With the April washout set to continue, drought-stricken Britain was yesterday warned over the possibility of flooding.
The current wet weather looks set to continue beyond the weekend, with a warning of thundery showers and high winds in some parts of the UK.
By Sunday some areas of Britain could have had four inches of rain since the start of the month.
This is four times more than the usual amount.
The dramatic change in weather, following the high temperatures and heatwave in March, has been brought about by cold North West winds passing over hot air rising from the ground heated by sunshine.
Sudden downpours are caused by the clash of hot and cold air, and could lead to flash-flooding on dry ground.
The much needed rain looks set to continue over the weekend, and comes amid a drought and hosepipe ban in most of the South and East of England.
With the showers set to continue throughout April, forecasters yesterday warned that Britain now faces the prospect of floods as the dry compacted soil means rainfall will not be able to permeate the ground.
Though there is a danger of flash-flooding due to downpours, the greatest risk of flooding has been identified as being at the end of the summer.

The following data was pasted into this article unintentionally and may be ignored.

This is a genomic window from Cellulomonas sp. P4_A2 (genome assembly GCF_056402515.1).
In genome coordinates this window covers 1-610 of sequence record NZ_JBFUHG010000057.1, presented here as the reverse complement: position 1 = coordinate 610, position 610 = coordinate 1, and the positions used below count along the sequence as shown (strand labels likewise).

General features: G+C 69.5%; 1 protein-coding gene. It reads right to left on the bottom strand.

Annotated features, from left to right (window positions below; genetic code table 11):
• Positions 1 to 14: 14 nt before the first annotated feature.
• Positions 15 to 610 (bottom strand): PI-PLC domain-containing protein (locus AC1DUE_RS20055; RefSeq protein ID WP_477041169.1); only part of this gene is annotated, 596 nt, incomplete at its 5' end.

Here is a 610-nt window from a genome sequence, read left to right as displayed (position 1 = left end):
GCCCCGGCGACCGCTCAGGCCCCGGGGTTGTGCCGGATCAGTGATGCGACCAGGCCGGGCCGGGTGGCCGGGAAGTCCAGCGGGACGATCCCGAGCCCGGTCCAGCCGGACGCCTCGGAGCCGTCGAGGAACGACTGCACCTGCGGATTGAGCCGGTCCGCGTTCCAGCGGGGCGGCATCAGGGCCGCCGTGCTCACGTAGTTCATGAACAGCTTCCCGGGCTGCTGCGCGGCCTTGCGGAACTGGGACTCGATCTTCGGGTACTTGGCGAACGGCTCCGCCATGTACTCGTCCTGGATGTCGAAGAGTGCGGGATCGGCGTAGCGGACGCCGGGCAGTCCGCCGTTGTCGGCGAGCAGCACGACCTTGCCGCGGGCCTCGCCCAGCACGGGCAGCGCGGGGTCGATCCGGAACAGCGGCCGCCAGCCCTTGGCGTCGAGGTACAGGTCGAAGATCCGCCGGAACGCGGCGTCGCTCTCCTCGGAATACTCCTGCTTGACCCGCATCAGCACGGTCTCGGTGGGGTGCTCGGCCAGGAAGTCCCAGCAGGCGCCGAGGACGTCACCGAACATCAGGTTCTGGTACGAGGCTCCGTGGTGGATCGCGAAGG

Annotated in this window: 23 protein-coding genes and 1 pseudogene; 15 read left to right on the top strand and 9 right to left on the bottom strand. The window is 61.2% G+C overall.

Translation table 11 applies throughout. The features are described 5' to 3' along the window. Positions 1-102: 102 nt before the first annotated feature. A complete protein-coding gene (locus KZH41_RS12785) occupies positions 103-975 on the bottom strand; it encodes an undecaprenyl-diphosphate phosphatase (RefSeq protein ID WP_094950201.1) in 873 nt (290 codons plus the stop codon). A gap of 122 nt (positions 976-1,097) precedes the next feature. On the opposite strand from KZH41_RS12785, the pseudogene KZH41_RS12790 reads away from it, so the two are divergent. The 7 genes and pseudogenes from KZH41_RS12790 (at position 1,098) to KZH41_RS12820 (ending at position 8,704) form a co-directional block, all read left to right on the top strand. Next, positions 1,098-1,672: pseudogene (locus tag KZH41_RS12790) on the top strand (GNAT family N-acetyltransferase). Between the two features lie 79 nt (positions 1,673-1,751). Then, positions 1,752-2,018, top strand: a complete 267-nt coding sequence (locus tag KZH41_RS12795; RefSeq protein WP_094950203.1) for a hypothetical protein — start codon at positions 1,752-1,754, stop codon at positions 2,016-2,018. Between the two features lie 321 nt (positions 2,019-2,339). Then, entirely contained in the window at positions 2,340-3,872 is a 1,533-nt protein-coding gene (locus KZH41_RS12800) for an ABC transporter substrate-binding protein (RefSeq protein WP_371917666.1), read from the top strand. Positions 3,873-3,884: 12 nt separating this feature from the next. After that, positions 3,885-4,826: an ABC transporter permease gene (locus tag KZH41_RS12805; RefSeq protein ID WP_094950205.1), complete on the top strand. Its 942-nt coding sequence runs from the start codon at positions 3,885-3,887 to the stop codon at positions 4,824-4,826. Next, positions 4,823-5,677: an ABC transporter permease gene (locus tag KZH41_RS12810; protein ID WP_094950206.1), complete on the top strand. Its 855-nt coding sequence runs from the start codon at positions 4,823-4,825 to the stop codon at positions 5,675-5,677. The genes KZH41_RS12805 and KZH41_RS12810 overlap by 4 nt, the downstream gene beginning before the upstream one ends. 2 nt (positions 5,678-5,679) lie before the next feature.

Craig Woolhouse, Environment Agency head of flood incident management, said yesterday,
"As the drought in England continues, the thought of flooding may be far from people's minds, but we cannot ignore the risk.
"Dry and compacted ground means that there is a greater risk of flash flooding if there is heavy rainfall, and stormy seas and high tides can produce floods at any time.
"Being prepared is vital to help reduce the risk of flooding."
Though the rain may be welcome in gardens, heavy downpours are less useful than lighter more sustained rain in combating drought.
Over the next few days the UK is likely to see a mixture of sunshine and showers - some of them heavy.
Forecasters have warned that Britain looks set to be hit by downpours that could continue throughout next week, with the more intense rain having the potential to cause flash-flooding.
Met forecasters have also warned that temperatures could continue to fall by a degree each day until Sunday.
The forecast is also bleak for Grand National at Aintree on Saturday, with steady rain expected to fall over Liverpool in the run-up to the race.
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